According to CRU Group's forecast, which takes into account the development status of different operations and applies percentage weightings depending on their progress, just over 20 percent of global hydroxide capacity could be based in Australia in 2025.

"Again, there is potential for this to be higher based on additional expansions," Jeary added.


Cobalt processing globally is dominated by China with the country accounting for about 70 percent of global refined production, according to CRU data.

"Relatively small volumes are being added in other countries, but with the exception of Indonesia there are not any significant additions outside of China," Fisher said.

In terms of processing of cobalt, Benchmark Mineral Intelligence expects processing capacity to expand, particularly as new projects begin to enter production from 2025 onwards.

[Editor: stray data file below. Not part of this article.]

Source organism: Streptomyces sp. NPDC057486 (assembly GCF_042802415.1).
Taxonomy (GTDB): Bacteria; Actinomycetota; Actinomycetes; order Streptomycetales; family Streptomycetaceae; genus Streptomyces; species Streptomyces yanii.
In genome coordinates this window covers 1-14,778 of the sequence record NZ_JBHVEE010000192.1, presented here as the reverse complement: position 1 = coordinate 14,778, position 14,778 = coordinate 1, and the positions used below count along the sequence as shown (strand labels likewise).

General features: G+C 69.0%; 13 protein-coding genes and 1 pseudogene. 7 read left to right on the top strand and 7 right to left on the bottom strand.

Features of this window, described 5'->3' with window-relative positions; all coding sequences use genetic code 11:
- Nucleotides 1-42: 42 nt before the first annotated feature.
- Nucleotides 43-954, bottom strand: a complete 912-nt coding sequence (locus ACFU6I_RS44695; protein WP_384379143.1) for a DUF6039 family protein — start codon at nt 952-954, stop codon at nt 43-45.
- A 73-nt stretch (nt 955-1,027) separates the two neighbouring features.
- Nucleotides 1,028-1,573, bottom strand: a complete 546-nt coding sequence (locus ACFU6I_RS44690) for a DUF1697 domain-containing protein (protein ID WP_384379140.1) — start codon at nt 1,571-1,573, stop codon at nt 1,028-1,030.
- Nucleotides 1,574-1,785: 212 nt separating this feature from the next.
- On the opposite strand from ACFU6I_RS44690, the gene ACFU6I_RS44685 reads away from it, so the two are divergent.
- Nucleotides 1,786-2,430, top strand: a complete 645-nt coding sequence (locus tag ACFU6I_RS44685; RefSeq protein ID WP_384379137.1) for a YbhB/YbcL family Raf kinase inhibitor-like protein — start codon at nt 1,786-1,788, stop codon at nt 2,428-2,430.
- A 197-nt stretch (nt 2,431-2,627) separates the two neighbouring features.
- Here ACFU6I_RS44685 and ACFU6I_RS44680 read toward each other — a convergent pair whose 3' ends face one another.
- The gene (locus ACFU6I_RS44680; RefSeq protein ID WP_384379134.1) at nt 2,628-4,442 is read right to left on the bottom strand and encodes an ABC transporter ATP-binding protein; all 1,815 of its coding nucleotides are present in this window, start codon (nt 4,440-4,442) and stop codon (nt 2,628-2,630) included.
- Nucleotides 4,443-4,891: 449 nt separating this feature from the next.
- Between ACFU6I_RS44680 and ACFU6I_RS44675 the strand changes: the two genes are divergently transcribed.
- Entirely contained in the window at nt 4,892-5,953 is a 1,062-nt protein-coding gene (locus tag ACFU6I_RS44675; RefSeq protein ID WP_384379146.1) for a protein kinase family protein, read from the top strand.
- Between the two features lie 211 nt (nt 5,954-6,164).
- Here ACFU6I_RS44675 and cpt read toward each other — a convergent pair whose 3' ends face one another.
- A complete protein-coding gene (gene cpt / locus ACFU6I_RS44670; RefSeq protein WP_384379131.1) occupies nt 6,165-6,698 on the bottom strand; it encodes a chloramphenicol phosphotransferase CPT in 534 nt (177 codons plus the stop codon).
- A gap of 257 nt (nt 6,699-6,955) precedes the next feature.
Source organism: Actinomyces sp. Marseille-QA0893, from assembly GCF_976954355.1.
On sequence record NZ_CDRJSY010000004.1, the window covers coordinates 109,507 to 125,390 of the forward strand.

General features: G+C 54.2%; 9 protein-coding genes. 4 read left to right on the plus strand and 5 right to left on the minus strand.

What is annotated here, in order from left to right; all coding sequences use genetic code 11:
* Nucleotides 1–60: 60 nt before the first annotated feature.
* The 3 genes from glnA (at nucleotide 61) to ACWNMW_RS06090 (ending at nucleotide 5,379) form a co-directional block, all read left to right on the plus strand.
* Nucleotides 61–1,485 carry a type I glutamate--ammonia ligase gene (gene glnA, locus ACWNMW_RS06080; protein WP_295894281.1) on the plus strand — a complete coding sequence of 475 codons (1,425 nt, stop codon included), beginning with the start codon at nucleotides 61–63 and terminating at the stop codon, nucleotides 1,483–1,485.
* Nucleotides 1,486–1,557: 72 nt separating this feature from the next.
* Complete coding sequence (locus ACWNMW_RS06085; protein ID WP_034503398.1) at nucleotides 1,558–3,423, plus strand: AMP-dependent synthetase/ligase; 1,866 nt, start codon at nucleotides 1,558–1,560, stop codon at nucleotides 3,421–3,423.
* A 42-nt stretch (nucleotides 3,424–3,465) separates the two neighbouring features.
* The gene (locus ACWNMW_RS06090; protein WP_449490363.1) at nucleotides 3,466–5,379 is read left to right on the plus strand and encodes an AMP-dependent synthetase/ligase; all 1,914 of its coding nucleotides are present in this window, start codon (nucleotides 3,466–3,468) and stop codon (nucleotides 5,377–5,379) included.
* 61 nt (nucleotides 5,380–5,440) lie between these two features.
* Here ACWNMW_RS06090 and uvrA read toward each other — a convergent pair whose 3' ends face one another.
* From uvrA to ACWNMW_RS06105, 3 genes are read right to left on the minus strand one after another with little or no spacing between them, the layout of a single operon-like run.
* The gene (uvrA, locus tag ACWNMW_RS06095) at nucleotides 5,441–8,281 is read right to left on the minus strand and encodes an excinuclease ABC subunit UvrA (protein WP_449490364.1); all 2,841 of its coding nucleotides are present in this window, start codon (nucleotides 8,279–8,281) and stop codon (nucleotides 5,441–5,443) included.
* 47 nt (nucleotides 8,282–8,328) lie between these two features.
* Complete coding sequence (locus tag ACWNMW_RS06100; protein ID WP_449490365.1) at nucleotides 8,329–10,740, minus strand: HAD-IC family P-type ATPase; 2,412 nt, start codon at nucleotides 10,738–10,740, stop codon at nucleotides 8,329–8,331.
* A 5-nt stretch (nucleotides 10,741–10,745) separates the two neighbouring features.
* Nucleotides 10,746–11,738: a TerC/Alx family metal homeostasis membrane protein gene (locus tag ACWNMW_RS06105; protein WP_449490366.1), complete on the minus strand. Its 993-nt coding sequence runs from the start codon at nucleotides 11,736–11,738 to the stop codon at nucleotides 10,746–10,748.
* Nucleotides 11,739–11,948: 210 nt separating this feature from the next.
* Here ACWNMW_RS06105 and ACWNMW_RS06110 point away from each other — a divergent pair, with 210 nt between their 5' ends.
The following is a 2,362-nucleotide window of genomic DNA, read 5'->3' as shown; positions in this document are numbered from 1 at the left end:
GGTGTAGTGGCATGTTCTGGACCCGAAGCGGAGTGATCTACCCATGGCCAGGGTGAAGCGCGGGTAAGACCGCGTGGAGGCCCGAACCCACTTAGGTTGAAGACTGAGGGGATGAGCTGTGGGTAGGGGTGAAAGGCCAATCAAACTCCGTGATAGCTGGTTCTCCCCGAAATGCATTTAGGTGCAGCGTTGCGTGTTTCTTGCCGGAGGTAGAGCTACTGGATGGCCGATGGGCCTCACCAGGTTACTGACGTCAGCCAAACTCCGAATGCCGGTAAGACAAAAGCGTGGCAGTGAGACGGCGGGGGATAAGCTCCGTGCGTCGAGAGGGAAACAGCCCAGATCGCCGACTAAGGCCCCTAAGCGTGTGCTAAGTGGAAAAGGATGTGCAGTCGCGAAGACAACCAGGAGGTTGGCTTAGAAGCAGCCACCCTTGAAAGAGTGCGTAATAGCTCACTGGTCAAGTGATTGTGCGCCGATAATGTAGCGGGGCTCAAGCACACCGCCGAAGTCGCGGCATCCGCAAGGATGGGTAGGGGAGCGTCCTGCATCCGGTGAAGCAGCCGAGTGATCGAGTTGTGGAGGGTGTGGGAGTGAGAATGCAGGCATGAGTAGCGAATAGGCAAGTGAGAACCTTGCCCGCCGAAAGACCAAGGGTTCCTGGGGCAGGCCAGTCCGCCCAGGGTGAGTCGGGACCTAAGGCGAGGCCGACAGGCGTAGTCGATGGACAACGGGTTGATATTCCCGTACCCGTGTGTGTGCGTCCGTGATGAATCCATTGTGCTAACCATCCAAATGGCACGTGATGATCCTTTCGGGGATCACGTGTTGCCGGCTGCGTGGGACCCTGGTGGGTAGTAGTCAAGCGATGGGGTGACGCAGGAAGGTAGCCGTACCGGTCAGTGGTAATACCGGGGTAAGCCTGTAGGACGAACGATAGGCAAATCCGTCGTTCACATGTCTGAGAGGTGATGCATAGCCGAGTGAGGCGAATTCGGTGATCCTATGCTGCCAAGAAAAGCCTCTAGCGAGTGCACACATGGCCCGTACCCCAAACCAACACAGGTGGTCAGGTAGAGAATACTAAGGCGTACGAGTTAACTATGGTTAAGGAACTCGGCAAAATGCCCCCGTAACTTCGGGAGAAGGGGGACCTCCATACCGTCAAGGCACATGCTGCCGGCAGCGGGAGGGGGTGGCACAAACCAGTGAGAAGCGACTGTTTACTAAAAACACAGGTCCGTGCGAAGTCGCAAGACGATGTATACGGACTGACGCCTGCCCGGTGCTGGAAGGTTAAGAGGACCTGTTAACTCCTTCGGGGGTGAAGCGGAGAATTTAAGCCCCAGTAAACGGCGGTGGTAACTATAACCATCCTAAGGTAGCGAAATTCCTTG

"However, this will remain a relatively small percentage of global refined cobalt production, and there will likely remain an emphasis on exporting concentrates to other regions to be processed into finished products closer," he said.

For Fisher, with Australia's lack of large volumes of mined supply and limited nearby downstream demand markets, "there is limited potential to build up significant processing capacity."

In Australia, Glencore's (LSE:GLEN) Murrin Murrin is the only producer of refined cobalt metal.

"Queensland Pacific Metals (ASX:QPM) is developing the Townsville Energy Chemicals Hub (TECH) and aims to start production in 2023, with mined feed from New Caledonia," Fisher said. "Beyond this, there is no further new capacity expected in the medium term."

In terms of challenges the country faces to expand cobalt processing capacity, Miller thinks Australia will suffer from a lack of investment towards building out a domestic lithium ion value chain.

"As the battery supply chain takes on a greater degree of localisation, those sourcing cobalt from Australia are more likely to process it closer to their end use markets," he added.

Rare earths